A teaching by Rev. Barbara Williams, President of the Ministry of the Watchman International
Week of November 16-20, 2020
Above it were the cherubim of glory overshadowing the mercy seat. Of these things we cannot now speak in detail.
Let us therefore come boldly to the throne of grace, that we may obtain mercy and find grace to help in time of need.
I thank Him who has given me strength, Christ Jesus our Lord, because He judged me faithful, appointing me to His service, though formerly I was a blasphemer, persecutor, and insolent opponent. But I received mercy because I had acted ignorantly in unbelief, and the grace of our Lord overflowed for me with the faith and love that are in Christ Jesus.
1 Timothy 1:12-14
What is the mercy seat? What was and is its significance to us? Where did the mercy seat originate? In order to answer this, we must look into several passages in the book of Exodus. In chapters 26, 30, 35, & 37 we see God’s instructions to Moses to replicate the things that he saw in heaven. Moses was to assemble the tabernacle as a meeting place for man and God, but it had to be after the pattern of heavenly things. This idea that God had allows Him to have an earthly dwelling place. He wants to meet with us on His terms, under His conditions because He is God. This mercy seat, then, represents the throne upon which God sat. If He will dwell on earth as He does in heaven, then He must have heavenly surroundings.
If you are in need of healing, there is good news! Proverbs 4:20-22 SAYS:
My son, attend to my words; incline thine ear unto my sayings. Let them not depart from thine eyes; keep them in the midst of thine heart. For they are life unto those that find them, and health to all their flesh.
So there is life and health in God’s word. Since God’s word is medicine, we must take it like we would a prescription. I suggest three times a day, like you would your food. Remember, healing is the children’s bread. Consider this your “dose” for today. Remember, read, and meditate three times a day the following:
Rx: Psalm 21:4 ~ He asked you for life, and you gave it to him—length of days forever and ever.
“Study to show thyself approved unto God, a workman that needeth not to be ashamed, rightly dividing the word of truth.”
2 Timothy 2:15
If you’ve never studied the Bible from Genesis to Revelation, we invite you to join us as we read through the Bible in a year. Read and meditate on these chapters this week:
November 16: 1 Chronicles 7-8, Hebrews 11, Amos 5, Luke 1:1-38
November 17: 1 Chronicles 9-10, Hebrews 12, Amos 6, Luke 1:39-80
November 18: 1 Chronicles 11-12, Hebrews 13, Amos 7, Luke 2
November 19: 1 Chronicles 13-14, James 1, Amos 8, Luke 3
November 20: 1 Chronicles 15, James 2, Amos 9, Luke 4
November 21: 1 Chronicles 16, James 3, Obidiah, Luke 5
November 22: 1 Chronicles 17, James 4, Jonah 1, Luke 6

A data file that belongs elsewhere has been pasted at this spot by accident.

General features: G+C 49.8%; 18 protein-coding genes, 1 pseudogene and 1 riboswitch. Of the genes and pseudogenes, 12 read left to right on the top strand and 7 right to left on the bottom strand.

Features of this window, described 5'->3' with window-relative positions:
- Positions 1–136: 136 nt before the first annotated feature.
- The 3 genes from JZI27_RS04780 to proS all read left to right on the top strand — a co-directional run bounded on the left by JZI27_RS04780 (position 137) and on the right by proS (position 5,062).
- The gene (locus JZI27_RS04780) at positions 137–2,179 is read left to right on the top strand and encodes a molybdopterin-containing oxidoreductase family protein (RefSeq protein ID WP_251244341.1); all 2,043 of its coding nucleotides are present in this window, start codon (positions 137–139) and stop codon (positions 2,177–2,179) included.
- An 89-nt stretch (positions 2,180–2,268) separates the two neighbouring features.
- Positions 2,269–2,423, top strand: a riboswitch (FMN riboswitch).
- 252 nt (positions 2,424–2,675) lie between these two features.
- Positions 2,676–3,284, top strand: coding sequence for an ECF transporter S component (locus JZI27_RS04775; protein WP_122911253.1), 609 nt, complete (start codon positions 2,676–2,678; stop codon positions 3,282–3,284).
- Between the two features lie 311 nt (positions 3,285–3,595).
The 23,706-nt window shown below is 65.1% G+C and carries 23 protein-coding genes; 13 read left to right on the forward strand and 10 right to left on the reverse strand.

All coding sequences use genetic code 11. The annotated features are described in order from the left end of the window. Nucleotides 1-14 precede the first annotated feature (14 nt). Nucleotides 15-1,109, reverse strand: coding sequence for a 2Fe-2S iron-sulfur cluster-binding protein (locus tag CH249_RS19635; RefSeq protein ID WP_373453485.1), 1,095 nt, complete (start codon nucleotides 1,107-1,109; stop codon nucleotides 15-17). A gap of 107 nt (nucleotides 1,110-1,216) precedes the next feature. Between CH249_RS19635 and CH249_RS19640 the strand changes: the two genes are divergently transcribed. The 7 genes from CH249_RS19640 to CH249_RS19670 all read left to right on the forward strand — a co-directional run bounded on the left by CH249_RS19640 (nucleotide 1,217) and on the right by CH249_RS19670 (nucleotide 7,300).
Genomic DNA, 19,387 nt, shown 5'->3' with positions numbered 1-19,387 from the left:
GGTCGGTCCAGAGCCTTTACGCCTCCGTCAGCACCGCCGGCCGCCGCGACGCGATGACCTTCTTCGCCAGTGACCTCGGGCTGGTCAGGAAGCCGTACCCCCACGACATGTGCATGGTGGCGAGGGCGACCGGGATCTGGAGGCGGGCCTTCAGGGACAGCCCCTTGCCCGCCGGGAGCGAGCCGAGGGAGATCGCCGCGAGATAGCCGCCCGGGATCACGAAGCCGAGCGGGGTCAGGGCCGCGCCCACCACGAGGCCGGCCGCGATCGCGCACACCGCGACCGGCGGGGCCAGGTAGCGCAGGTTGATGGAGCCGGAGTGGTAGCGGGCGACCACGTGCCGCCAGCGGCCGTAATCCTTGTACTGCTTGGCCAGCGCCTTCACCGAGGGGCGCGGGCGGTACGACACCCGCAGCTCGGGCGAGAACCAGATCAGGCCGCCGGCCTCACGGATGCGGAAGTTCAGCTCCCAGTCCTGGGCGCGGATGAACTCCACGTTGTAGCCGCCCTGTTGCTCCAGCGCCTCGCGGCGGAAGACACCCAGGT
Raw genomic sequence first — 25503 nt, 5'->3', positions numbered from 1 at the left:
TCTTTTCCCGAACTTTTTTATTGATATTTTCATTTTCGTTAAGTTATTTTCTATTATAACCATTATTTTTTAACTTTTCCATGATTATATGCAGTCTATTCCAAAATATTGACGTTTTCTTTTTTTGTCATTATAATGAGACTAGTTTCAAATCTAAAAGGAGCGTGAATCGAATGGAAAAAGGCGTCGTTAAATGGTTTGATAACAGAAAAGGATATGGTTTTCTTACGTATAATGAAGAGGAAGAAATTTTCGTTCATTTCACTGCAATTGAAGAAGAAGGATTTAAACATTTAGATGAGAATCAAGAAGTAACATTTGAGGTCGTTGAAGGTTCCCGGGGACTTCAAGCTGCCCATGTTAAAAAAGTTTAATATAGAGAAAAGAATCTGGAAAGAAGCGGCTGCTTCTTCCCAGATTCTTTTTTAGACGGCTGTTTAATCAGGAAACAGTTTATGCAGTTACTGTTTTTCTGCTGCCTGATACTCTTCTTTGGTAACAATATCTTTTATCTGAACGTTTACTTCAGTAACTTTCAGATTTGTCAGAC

Under the Levitical priesthood, the priest sprinkled the blood of a sacrificial animal on the mercy seat to atone for man’s sin. This allowed God to not look at man’s sin anymore, but to acknowledge that a substitute had been made, thus covering the sin. This sacrifice was done once every year. The law was our schoolmaster, or teacher. This teacher allowed us to know how sinful we were, and that we needed a Savior, or someone whose blood would not only cover our sins, but cleanse us from all unrighteousness, making us holy and righteous before God. The mercy seat becomes a place of promise when Isaiah prophesies that the Savior would be born and save us from our sins.
The eternal blood is on the mercy seat. Jesus Himself offered His own blood for us as in atonement for sin (Hebrews 9:12-14). This is why we are commanded to come boldly to the throne of grace that we may find mercy and grace to help in time of need. Jesus’ blood makes us righteous. We no longer have fear in approaching God. We are a royal priesthood. The Levitical priests could only approach with fear, ministering with bells and pomegranates on their hems (to signify they were still alive and had not been killed by the glory). The glory that the cherubim reflected would have killed any priest who was unholy. Thanks be unto God that we are a new breed of priests. We are truly holy unto the Lord because of the blood of Christ.
God’s throne is established in mercy (Isaiah 16:5). Mercy is the cornerstone of the throne of God. His mercy endures forever. The two cherubim that covered the mercy seat faced each other; one at one end, one at the other end. They were able to enclose the throne of God in His glory. Since glory was over the mercy seat, this signified that God is able to give extreme mercy to those in need. Where sin abounds, grace much more abounds. There is abounding grace at the mercy seat for all who are in need. There is no reason for us to hold back from approaching God with a pure heart. His glory covers the mercy seat because His throne is established in mercy for the purpose of giving mercy to all who come to Him by Christ.
At the mercy seat we are judged by God’s word. Under the old covenant, the Ark of the Covenant contained the testimony (or commandments) of God to Moses. This indicated that the law was not to depart from the people. They were judged according to God’s standard; they were kept by that same law. When the law was broken, they were judged at the mercy seat by the same law. The yearly offering of blood satisfied the law, but did not atone for their sin nor did it provide righteousness. Only the blood of Jesus is able to save to the uttermost and administer the mercy of God.